Nokia has a clear strategy and must deliver upon it now. Nokia presented some concept designs already. It is critically important for them to launch their first WP handsets in the Holiday season 2011 in my opinion, otherwise the strategy will be in doubt.

Nokia rendered concept phones with Windows Phone OS. Rather not the real thing as there is no volume cradle on the left side. (picture by Engadget)

Nokia rendered concept phones with Windows Phone OS. Rather not the real thing. (picture by Engadget)

Another concepts from the Mobile World Congress presentation. These look little bit cheaper. (picture by wpcentral.com)

Another concepts from the Mobile World Congress presentation. These look little bit cheaper. (picture by wpcentral.com)

Of course, we should expect the Mango (7,5?) version of Windows Phone OS in these handsets.


Windows Phone 7 is not selling. Sure, MS has shipped two million pieces to operators, but it’s too little and we don’t know how many was actually sold to the end users. There are bad signs all around: At first, there are no new devices rumored to be announced at Mobile World Congress 2011 in Barcelona. HTC already said they have nothing to show there. I personally expect something from Asus and perhaps ZTE or other low-profile (phone) manufacturers, but the booths of Samsung, HTC, LG and Dell are going to be quite boring for WP7 fans.

Second: developers and software producers are not making money. Of course, there always are exceptions like Elbert Perez (I reccommend his free game Scribble Defense by the way), who makes $380 daily from his free, ad-supported games. But the number of such happy devs is very, very small.

And customers are not paying attention, because the phones are mediocre. Make no mistake, all the OEM partners have Android as their primary platform and save the best designs for Google. Windows Phone needs the dedicated, fully commited hardware partner and sorely lacks it.

Steve Ballmer’s genius gave a new lease of life to Bing by the contract with Yahoo in 2009. And he used the same pattern for saving of Windows Phone now. Steve is not an engineer, no doubt about it. He is not a technology visionaire. But he is a strategic thinker and probably would be a good military general. I guess that this briliant maneuver will save his own position in Microsoft too.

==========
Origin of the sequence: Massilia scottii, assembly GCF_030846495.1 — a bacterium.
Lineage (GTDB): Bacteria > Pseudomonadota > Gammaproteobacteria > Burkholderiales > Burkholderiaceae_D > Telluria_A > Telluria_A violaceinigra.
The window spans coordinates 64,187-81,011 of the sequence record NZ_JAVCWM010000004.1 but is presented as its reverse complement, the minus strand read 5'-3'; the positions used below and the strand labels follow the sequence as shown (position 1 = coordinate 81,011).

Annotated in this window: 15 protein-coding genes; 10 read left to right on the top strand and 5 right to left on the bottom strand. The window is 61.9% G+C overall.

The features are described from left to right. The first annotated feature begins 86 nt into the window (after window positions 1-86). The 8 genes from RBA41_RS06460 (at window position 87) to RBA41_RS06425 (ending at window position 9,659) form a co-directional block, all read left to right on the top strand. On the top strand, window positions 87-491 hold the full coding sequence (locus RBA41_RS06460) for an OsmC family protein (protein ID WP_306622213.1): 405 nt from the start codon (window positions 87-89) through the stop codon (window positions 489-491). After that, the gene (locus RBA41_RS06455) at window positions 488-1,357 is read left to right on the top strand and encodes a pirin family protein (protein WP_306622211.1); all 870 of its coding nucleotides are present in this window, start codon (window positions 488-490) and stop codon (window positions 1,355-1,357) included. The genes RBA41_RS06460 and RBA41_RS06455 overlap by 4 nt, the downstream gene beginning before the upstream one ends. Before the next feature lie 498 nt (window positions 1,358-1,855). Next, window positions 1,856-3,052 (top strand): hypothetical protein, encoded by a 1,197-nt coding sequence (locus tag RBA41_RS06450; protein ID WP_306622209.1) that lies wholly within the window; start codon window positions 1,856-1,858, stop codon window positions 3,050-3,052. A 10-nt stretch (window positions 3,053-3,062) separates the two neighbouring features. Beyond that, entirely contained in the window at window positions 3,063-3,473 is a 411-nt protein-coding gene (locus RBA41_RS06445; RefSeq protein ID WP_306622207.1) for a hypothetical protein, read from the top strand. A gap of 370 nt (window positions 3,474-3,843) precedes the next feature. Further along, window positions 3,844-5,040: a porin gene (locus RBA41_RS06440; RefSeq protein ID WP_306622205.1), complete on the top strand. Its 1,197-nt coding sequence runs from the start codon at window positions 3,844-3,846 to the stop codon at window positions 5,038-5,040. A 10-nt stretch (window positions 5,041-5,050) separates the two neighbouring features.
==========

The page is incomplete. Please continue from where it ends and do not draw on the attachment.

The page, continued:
On the other hand: The accusations of Stephen Elop being a trojan horse of Microsoft in Nokia are ridiculous. Such monumental changes must be approved by the board of directors. During Nokia press conference at MWC today someone yelled at Elop “Are you a trojan horse?” And he replied directly:

I’ll take that question. The obvious answer is no. We made sure that the entire management team was involved in the process, and of course the board of directors of Nokia are the only ones that can make this significant of a decision about Nokia. They made that final decision on Thursday night.

In fact, the talks with Microsoft (and Google) started immediately when Elop took his position in Nokia on September 21, 2010. It’s pretty clear he had a mandate for this agenda. I even think that they deliberately chose a foreigner for the dirty work.

I should keep it short, but let me briefly discuss one last thing…

Developers and the WP platform future

Nokia clearly wants to extend the Windows Phone to the lower market segments and even hints a possibility of another hardware platform. This brings big risks: Platform fragmentation, lower hardware specs and possibly worse customer experience.

But do not forget that Windows Phone is designed from the ground up for the different hardware platforms. In fact, it supports two completely different platforms now: x86/x64 for development (in the emulator) and ARM (Qualcomm Snapdragon) in devices. For example, if Nokia wants to use Intel Medfield SoC, which is basically an ultra low consumption Atom with some radio-specific features added, Microsoft may just change the licensing terms. I exaggerate, but you get the picture.

The other side of the equation is simple: Market expansion from millions to hundreds of million customers.

Plus wider language and marketplace support and better maps in Europe (Bing is horrible here).

The picture is somewhat darker for Symbian developers. But even they knew for sure that the unavoidable transition to the other OS – MeeGo – was awaiting them. My advice is simple: Go there now, download the free Windows Phone developer tools and begin to study them. You will be pleasantly surprised.

Elvis Presley, Love me tender:

Do not miss Steve Ballmer’s keynote at MWC 2011, (Monday, Feb. 14 at 7 a.m. PST/10 a.m. EST/4 p.m. CET).